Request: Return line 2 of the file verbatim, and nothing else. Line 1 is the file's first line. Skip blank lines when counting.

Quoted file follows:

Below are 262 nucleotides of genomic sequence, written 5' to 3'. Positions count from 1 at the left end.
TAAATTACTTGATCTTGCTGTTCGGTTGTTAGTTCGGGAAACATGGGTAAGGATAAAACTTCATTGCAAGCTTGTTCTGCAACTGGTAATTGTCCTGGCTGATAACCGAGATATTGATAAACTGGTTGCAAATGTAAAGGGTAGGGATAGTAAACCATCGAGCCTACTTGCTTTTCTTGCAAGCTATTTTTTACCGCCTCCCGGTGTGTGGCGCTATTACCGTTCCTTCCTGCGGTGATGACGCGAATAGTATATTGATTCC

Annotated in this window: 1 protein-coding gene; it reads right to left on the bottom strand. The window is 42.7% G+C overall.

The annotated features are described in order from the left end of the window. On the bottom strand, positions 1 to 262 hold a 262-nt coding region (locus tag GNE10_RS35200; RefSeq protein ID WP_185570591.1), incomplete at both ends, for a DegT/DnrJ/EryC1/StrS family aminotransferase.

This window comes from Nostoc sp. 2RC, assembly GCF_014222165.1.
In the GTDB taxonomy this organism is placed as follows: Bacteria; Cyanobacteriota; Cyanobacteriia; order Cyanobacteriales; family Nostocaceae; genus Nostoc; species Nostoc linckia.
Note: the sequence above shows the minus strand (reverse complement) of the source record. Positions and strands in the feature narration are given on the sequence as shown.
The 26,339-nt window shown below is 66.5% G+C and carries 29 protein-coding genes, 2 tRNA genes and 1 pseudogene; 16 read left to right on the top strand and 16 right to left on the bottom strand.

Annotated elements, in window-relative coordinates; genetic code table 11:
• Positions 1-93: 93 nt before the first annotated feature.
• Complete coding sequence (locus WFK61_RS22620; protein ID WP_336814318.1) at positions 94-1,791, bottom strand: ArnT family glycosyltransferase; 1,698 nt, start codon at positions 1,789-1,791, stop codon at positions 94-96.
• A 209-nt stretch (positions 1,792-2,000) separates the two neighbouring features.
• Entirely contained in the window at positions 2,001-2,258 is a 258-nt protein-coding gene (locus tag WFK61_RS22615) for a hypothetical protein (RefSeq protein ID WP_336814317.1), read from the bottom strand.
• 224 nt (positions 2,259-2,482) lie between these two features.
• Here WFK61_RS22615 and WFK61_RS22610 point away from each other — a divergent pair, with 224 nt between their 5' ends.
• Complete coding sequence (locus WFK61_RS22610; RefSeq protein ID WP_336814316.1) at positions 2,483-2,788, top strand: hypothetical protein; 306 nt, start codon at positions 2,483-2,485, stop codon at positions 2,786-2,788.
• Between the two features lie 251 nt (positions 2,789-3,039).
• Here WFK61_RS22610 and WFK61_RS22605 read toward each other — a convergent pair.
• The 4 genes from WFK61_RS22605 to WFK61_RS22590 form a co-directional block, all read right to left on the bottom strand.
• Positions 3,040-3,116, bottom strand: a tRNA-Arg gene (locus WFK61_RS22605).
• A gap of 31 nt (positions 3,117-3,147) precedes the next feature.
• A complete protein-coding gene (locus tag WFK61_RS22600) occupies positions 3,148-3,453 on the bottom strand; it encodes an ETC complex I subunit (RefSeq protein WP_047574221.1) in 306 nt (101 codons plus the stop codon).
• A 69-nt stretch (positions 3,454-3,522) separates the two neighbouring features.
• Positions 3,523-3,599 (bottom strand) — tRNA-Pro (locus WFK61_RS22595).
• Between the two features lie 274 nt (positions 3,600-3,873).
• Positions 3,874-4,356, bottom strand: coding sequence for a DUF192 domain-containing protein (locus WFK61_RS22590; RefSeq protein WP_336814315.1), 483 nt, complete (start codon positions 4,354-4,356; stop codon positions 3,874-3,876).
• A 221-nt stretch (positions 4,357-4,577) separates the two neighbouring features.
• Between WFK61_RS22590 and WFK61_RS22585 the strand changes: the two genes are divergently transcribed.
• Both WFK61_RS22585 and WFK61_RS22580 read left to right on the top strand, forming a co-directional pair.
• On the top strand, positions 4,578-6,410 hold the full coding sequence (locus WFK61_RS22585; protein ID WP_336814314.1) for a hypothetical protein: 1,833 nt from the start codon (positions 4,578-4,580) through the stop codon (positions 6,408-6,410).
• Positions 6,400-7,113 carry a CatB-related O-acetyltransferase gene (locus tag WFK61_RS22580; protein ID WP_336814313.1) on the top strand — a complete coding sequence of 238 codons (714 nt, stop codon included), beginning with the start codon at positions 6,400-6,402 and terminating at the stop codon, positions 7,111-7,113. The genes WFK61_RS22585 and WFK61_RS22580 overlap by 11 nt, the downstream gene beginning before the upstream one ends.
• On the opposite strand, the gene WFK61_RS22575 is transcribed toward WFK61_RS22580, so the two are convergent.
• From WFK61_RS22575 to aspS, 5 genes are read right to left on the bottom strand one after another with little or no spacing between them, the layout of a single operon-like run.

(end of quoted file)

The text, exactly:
TAAATTACTTGATCTTGCTGTTCGGTTGTTAGTTCGGGAAACATGGGTAAGGATAAAACTTCATTGCAAGCTTGTTCTGCAACTGGTAATTGTCCTGGCTGATAACCGAGATATTGATAAACTGGTTGCAAATGTAAAGGGTAGGGATAGTAAACCATCGAGCCTACTTGCTTTTCTTGCAAGCTATTTTTTACCGCCTCCCGGTGTGTGGCGCTATTACCGTTCCTTCCTGCGGTGATGACGCGAATAGTATATTGATTCC